For the best experience, open
on your mobile browser or Download our App.

UGC's Committee to Probe Caste Discrimination on Campuses Offers No Solutions

Members of the committee have no track record of tackling discrimination – but do have a closeness to the BJP. Their affidavit in the Supreme Court does not respond to the many issues raised in Abeda Tadvi and Radhika Vemula’s petition.
L: Radhika Vemula with a photograph of Rohith Vemula. R: Abeda Tadvi and Payal Tadvi.

Mumbai: In response to a five-year-old petition in the Supreme Court filed by two mothers who lost their children to alleged institutionalised caste discrimination, the University Grants Commission (UGC) had set up a nine-member committee to look into the matter. But the committee appears to have more problems than solutions to offer.

Abeda Tadvi and Radhika Vemula filed the petition seeking accountability and adequate mechanisms to deal with caste-based discrimination in university spaces. The Supreme Court, while hearing the matter in July last year, had called the issue “serious” and “sensitive”. Following this, the UGC set up a nine-member expert committee to revisit its regulations and schemes available for students belonging to Scheduled Castes, Scheduled Tribes and other marginalised communities. Since then, the committee has met at least three times.

The committee is chaired by Shailesh N. Zala, former vice chancellor of the Maharaja Krishnakumarsinhji Bhavnagar University. Going by the background of many of its members, it is clear that the members were not appointed for the work they have done in the academic space but for their political affiliations. Take, for example, Zala’s appointment. Before assuming his role as the MK Bhavnagar University’s vice-chancellor, Zala was the vice-president of the Akhil Bharatiya Vidyarthi Parishad (ABVP), the student wing of the RSS. He has remained consistent with his political affiliation. After his retirement, he was appointed a presiding officer for the Ahmedabad civic elections.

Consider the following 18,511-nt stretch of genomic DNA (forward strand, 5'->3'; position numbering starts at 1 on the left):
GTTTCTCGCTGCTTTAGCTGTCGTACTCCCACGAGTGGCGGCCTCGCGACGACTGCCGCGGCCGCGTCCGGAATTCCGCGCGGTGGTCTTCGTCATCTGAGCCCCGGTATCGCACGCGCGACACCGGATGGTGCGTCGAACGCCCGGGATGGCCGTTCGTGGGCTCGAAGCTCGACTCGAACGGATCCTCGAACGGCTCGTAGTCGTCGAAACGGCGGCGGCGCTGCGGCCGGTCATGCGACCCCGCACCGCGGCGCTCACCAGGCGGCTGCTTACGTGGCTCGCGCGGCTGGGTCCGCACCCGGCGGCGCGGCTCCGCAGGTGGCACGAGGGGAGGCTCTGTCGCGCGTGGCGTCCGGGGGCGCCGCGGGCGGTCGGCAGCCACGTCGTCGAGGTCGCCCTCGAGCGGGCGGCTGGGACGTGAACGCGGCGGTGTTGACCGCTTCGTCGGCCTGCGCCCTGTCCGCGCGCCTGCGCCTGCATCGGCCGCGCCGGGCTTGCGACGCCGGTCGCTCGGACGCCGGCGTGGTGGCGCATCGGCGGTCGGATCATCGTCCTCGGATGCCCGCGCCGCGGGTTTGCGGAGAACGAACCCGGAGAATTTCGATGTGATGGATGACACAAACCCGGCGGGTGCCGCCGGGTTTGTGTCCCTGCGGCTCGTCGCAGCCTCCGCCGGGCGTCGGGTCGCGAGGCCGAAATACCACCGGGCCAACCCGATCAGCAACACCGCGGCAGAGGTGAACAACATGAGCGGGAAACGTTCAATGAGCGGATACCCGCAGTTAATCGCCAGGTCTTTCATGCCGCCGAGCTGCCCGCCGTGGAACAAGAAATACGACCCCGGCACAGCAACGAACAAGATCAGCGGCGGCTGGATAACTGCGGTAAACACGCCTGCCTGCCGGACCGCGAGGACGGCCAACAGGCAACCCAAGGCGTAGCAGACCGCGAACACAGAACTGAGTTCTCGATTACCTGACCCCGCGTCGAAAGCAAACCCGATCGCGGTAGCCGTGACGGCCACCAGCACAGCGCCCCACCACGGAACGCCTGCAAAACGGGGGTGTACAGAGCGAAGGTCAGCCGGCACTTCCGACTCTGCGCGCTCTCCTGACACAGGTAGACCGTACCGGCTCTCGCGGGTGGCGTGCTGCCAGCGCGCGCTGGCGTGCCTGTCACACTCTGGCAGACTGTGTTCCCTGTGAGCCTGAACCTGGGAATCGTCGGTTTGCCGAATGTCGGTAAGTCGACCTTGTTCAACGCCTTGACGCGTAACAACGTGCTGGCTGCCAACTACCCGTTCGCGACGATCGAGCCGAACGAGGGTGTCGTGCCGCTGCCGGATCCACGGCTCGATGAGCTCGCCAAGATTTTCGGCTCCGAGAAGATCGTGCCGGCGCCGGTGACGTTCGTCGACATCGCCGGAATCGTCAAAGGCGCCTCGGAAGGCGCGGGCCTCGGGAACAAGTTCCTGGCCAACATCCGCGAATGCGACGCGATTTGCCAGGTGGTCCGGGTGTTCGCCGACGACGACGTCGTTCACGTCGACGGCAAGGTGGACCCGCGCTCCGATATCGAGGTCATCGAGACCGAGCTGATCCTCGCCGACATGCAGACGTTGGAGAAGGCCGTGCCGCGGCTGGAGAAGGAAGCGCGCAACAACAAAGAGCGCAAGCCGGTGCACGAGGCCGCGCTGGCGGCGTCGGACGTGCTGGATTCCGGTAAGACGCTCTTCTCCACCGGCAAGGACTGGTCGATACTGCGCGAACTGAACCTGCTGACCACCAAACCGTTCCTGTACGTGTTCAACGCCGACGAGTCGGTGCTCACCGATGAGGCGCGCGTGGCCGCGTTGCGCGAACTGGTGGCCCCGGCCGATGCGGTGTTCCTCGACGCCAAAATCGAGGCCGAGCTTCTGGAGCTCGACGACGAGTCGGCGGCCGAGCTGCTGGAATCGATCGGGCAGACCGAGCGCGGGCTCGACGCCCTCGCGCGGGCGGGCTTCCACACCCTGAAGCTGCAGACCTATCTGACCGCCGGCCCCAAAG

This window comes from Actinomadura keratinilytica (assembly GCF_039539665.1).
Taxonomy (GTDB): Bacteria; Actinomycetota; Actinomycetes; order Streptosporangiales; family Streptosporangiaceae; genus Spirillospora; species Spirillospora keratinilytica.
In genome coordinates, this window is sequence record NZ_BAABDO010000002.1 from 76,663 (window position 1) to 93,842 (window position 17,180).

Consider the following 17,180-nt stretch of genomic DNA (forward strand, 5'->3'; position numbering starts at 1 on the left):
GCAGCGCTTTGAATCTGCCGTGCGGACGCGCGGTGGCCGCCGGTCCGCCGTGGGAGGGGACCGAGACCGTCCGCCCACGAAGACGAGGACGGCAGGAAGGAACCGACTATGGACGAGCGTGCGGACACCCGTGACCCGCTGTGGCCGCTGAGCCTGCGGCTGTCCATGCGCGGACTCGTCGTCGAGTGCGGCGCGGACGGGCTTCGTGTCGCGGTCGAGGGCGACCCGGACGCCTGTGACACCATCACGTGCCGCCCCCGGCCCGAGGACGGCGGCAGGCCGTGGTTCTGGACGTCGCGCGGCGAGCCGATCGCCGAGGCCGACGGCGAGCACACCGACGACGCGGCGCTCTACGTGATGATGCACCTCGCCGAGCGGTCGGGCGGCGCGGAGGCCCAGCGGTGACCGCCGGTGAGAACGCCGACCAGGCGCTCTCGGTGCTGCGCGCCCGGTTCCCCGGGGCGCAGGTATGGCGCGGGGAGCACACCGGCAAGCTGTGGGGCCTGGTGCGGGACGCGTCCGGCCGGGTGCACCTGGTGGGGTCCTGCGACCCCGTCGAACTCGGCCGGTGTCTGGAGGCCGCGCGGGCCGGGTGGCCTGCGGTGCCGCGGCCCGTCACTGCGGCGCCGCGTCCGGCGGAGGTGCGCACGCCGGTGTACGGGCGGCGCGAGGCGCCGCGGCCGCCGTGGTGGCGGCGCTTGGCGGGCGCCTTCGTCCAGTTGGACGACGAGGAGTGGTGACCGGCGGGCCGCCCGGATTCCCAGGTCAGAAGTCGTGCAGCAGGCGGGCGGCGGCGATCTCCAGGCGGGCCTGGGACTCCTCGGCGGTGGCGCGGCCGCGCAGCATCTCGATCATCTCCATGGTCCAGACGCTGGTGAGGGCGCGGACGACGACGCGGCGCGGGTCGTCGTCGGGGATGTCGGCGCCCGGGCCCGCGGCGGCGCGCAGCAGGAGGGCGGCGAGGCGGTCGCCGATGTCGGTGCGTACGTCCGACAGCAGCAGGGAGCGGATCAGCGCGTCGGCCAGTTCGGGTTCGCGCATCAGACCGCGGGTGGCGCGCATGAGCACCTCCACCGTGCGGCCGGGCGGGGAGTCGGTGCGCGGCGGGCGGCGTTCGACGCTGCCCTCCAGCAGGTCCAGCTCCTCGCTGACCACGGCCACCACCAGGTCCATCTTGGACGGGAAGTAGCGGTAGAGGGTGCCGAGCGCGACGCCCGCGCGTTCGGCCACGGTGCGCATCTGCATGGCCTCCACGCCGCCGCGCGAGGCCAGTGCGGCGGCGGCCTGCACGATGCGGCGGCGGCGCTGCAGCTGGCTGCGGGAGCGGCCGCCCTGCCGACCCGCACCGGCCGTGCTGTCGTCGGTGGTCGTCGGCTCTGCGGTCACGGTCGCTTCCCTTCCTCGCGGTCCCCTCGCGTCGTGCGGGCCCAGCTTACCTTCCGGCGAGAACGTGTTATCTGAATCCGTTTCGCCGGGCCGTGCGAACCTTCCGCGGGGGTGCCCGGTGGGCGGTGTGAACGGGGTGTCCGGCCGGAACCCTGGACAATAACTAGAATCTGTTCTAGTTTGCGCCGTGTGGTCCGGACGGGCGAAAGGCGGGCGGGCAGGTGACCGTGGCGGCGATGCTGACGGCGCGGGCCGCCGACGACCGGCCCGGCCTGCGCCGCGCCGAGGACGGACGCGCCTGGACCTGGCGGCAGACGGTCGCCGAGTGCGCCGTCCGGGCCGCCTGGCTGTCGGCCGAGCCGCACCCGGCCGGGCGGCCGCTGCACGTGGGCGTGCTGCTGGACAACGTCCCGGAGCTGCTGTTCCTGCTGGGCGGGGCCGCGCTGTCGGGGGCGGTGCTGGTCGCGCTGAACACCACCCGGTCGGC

Another member, Dr Vijay Shankar Mishra, the acting principal of Satyawati College (night college) in Delhi was accused of not following the reservation roster in college appointments. After the staff members employed under Scheduled Caste and Scheduled Tribe quotas retired, Mishra would allegedly issue circulars but not mention that those were reserved seats. The UGC’s decision to take someone like Mishra on board even when he has allegations against him indicating caste discrimination raises serious questions.